In a mini-PR campaign to clear his name, former Penn State President Graham Spanier gave his first interviews since the release of the Freeh Report and continues to denounce the accusations that he covered up the child abuse of Jerry Sandusky. Spanier delivered a lengthy written interview to Jeffery Toobin for The New Yorker and his first TV interview with Josh Elliott for ABC's Nightline, which was broadcast last night. Both stories also came on a day that began with a bizarre press conference featuring Spanier's lawyers lashing out at Freeh and the media, but did not included Spanier or any substantive answers during a Q&A.
In both the interviews, however, Spanier reiterated that the report conducted by former FBI director Louis Freeh and paid for by Penn State's Board of Trustees was biased and full of errors, and that many people he knows who were interviewed by Freeh called the questioning a "witch hunt."
Among the key claims that Spanier makes in his defense, is that he knew nothing about the 1998 investigation of Sandusky that was eventually dropped with no charges being filed. He also says that he did not believe that a 2001 incident in a Penn State locker room (the one witnessed and reported by assistant football coach Mike McQueary) amounted to or suggested abuse. He also claims that even up until the moment that Sandusky's indictment was made public in 2011, Spanier still believed that the grand jury investigation did not go beyond that original 2001 instance of horseplay — even though Spanier himself had testified in front of the grand jury, had been asked questions about sodomy, and the details of the investigation had published by local media.
As we have written before, even if you believe Spanier's claims of ignorance (as we are honestly inclined to do), his own description of events still raises troubling questions about how he handled Sandusky and the charges against him. Spanier was apparently alarmed enough about the report of "horseplay" between Sandusky and a unidentified boy in a school shower that he believed Sandusky needed to be warned and the behavior should stop. But he was not alarmed enough to try to identify the boy, talk to the person who made the report, or even ask what "horseplay" meant. He never spoke about the incident with Joe Paterno, a man he says he met with an average of once a week. He never learned any details about a grand jury that he and three of his direct reports were called to testify in front of. He also cites his own history of childhood abuse as proof that few people could have "a higher level of awareness" about abuse than him, which would seemingly make his failure to spot the warning signs even more glaring/ Some of his other comments — like his insistence that Sandusky, who was given emeritus status, was no longer an official employee; or how much he was admired by PSU board members; or how Penn State was like a big family — just sound like prevaricating and blame shifting.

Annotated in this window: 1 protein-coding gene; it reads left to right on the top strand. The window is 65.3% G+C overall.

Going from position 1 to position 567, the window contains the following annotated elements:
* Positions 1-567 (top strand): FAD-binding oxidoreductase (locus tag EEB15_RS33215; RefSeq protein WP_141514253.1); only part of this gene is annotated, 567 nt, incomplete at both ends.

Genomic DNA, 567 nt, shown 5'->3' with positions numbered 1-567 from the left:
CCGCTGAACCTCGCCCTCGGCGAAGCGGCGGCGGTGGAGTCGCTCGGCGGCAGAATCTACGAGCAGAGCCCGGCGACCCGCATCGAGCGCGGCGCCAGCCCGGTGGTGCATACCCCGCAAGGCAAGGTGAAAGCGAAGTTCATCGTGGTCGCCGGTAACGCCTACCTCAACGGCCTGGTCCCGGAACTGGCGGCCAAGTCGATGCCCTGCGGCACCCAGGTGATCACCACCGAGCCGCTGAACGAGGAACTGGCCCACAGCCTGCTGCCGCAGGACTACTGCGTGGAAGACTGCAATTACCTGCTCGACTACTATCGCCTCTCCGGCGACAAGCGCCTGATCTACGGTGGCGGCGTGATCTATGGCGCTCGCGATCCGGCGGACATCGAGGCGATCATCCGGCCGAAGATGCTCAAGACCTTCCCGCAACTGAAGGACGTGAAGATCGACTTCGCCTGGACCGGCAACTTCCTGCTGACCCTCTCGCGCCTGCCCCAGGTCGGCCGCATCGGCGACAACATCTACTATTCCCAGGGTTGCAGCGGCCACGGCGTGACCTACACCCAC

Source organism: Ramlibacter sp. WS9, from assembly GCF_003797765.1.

Now that all the sordid details have come out, his biggest regret seems to be that Penn State's board didn't allow him to "get out in front and manage" the situation. His comments to Toobin are particularly telling. Spanier criticizes the board, Freeh, the NCAA, and even Penn State's lawyers, for not adequately preparing him for the grand jury. He then says he wouldn't have acted differently, based on the fact that those below him gave him so little information. While Spanier offered sympathy and respect for Sandusky's victims, he reserves just as much for himself and the employees who are now on trial for their mistakes. Maybe he didn't willfully conceal information about child abuse, but that's only because it seems he didn't want to know if it was happening.
This article is from the archive of our partner The Wire.
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